Is alcohol duty fraud a real problem for retailers? It's certainly an issue for wholesalers, with most of the major cash and carry operators describing the amount of illicit stock in circulation as a major impediment to growth. But if legitimate wholesalers are losing sales this way, then it follows that independent retailers are part of the problem by choosing to buy from less reputable sources.

Some have undoubtedly done this unwittingly, others more deliberately. And then there is the third category who have seen a good price and decided to not ask too many questions in case they don't like what they hear.

Alcohol is a key product for c-stores and the market is highly competitive. Prices in supermarkets have been rock-bottom for some time, and although I believe most independent retailers always want to stay legitimate, they can be forgiven for worrying about how they can compete. And it's not just the multiples that are the issue here if your next-door retail neighbour is buying iffy stock to keep his prices low, you need to think about how you compete with him, too.

But Customs are empowered to seize alcohol where they believe duty has been avoided, and charge you for the duty too. And they will do this even if you've got paperwork, and you think your supplier is legitimate.

It's another good reason to be ultra-cautious about your suppliers, but sadly there is not a lot of help available to determine exactly who is a legitimate supplier and who is not. The Federation of Wholesale Distributors proposed the idea of a registration scheme for wholesalers, but this was deemed unworkable.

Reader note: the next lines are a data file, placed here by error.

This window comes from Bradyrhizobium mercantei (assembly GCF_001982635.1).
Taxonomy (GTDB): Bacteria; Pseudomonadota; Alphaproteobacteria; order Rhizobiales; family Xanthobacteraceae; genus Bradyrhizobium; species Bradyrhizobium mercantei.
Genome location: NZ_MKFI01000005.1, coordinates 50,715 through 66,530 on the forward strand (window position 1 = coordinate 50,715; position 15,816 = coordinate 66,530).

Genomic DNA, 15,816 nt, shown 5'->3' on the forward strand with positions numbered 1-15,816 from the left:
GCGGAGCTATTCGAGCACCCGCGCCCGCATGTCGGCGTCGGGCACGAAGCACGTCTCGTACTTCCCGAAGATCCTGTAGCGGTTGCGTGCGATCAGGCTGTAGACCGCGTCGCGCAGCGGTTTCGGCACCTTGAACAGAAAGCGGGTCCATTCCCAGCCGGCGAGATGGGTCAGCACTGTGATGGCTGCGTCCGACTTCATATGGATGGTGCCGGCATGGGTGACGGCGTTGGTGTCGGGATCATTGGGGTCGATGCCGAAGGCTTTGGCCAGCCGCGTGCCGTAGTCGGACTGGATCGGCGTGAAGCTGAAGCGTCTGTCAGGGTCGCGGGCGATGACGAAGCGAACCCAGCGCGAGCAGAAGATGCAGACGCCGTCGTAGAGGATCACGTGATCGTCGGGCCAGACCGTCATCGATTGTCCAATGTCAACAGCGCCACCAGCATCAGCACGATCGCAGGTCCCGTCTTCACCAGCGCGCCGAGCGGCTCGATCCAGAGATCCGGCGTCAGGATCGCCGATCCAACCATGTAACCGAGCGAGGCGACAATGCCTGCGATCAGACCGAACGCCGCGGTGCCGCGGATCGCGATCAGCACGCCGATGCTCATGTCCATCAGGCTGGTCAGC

So you can add HMRC to the list of organisations that are out to get you. And the answer to the opening question is yes, duty fraud is a very real problem for retailers.

Kicking off

Rio Ferdinand might not agree, but everyone else has a chance to get some action in the forthcoming World Cup.

C-stores are generally doing well, local shopping is more popular than at any time since the supermarkets started to expand out of town, people are more inclined to entertain at home than go to the pub these days, and the country is ready to let its collective hair down and enjoy life for the first time in about two years.

With so many positives, all that's left to do is hope for a sustained run from the England team. An early exit might be costly in terms of stock (one retailer I know has 2,000 England flags to get rid of), but also in terms of the fragile national mood. A good showing, a semi-final or better, could deliver the explosion in confidence and optimism that the business community has been waiting for.

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